Palestinians’ protests over prisoners’ deaths turn violent
Israel’s Defence Minister Moshe Ya’alon has signalled his intention of making liberal use of force if peaceful protests over the situation of prisoners languishing in Israeli jails acquires a military edge.
Israeli warplanes on Tuesday attacked “two extensive terror sites”, said a military statement. The strikes, which did not cause any casualties, followed a third Palestinian cross-border rocket attack over past two days. Sirens blew over the Israeli town of Sderot warning of attacks.
A new wave of Palestinian anger that has been brewing for some months seemed to have spiked following the death from cancer of Maisara Abu Hamdiyeh (64) — a Palestinian prisoner serving a life sentence in an Israeli jail for attempted murder.
The death,announced on Tuesday, apparently triggered the first rocket attack. Diagnosed with throat cancer two months ago, he had sought early release. However, he died before the paper-work could be completed. Palestinian Authority president Mahmoud Abbas blamed the death on Israel.
“The death of Maisara Abu Hamdiyeh shows the Israeli government’s arrogance and intransigence over the prisoners,” said Mr. Abbas. “We tried to get him released for treatment but the Israeli government refused to let him out, which led to his death.”
Palestinian Prime Minister Salam Fayyad called for an international commission of inquiry into the death. A retired general in the Palestinian Authority and a resident of the West Bank, Abu Hamdiyeh was jailed in 2002 for sending a suicide bomber into a Jerusalem café. However, the bomb had failed to explode. He is the second Palestinian prisoner to die in Israeli jails over the last two months.
Earlier, Arafat Jaradat (30) — another inmate from the West Bank — had died in prison four days after his arrest in February. Palestinians attributed his death to torture during interrogation — a charge that Israeli officials denied, claiming that he had died of a heart attack.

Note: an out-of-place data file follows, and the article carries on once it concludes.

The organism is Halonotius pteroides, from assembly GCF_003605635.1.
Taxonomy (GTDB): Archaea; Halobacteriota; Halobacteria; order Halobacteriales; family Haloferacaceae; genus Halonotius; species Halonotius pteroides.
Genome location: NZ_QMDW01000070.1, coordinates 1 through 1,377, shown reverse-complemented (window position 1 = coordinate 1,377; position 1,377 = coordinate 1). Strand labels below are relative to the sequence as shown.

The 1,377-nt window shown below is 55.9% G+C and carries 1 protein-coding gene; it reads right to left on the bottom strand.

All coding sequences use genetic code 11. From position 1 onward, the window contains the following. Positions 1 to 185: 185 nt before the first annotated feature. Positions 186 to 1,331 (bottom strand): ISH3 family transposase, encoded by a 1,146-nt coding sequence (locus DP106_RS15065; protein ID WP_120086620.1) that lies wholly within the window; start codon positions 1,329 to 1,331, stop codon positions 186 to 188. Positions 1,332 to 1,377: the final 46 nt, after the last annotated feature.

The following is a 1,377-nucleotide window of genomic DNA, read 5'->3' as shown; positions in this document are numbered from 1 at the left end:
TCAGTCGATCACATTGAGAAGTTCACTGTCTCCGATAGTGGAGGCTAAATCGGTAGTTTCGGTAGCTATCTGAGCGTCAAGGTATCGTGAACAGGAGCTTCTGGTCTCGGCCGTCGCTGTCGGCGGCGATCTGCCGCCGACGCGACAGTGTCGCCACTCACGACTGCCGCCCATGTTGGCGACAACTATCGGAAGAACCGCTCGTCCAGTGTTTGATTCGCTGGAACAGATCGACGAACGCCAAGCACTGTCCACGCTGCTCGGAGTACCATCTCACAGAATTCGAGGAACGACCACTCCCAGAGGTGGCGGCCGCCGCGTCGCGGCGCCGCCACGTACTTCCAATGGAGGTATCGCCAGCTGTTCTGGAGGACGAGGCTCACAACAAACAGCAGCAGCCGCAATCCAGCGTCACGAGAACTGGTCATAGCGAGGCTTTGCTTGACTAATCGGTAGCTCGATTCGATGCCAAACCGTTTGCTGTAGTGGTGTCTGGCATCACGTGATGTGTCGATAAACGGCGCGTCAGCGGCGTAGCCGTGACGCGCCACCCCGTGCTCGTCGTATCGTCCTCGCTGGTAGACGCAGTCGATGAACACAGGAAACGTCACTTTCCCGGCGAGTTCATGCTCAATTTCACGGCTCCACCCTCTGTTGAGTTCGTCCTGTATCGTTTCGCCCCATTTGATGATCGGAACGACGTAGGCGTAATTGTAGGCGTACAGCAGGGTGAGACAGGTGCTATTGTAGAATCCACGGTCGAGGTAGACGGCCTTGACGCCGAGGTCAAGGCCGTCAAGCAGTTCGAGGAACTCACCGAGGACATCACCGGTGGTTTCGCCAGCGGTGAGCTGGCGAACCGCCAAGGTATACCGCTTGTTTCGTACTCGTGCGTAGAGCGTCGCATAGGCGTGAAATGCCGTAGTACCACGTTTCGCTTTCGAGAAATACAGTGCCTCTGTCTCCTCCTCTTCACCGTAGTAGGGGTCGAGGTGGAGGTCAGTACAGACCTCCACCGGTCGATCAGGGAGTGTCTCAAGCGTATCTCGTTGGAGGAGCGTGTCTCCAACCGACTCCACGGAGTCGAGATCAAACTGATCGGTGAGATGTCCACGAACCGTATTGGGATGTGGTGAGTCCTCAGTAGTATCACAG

Abu Hamdiyeh’s death has ignited deep seated anger among Palestinians over the conditions of prisoners who are stranded in Israeli jails.
The prolonged hunger strike of Samer Issawi since August last has caught the imagination of the Palestinians, triggering a spate of street protests, which have brought into focus the Israeli practice of “administrative detention” — of keeping inmates in jail without trial on security grounds.
Mr. Yaalon’s muscle flexing was apparent in the harsh language that he used in his statements. “We will not allow shooting of any sort [even sporadic] towards our citizens and our forces,” said the former army chief.
He said the Hamas was responsible for any fire from Gaza, the stronghold of the militant group. In the same way, Syrian President Bashar al-Assad’s government was to be held responsible for the firing that came from the Golan Heights.
“In the Golan Heights, our policy is that we have no intention of allowing a daily routine of firing from Syria towards Israeli territory, whether it is stray fire or not, and we will respond to that with a firm hand,” Mr. Yaalon warned.
“The moment we identify the source of the fire, we will destroy it without any hesitation, as we did last night,” he said.
“The Syrian regime is responsible for whatever happens on its territory, and we will not allow a situation in which fire leaks into Israeli territory without a response.”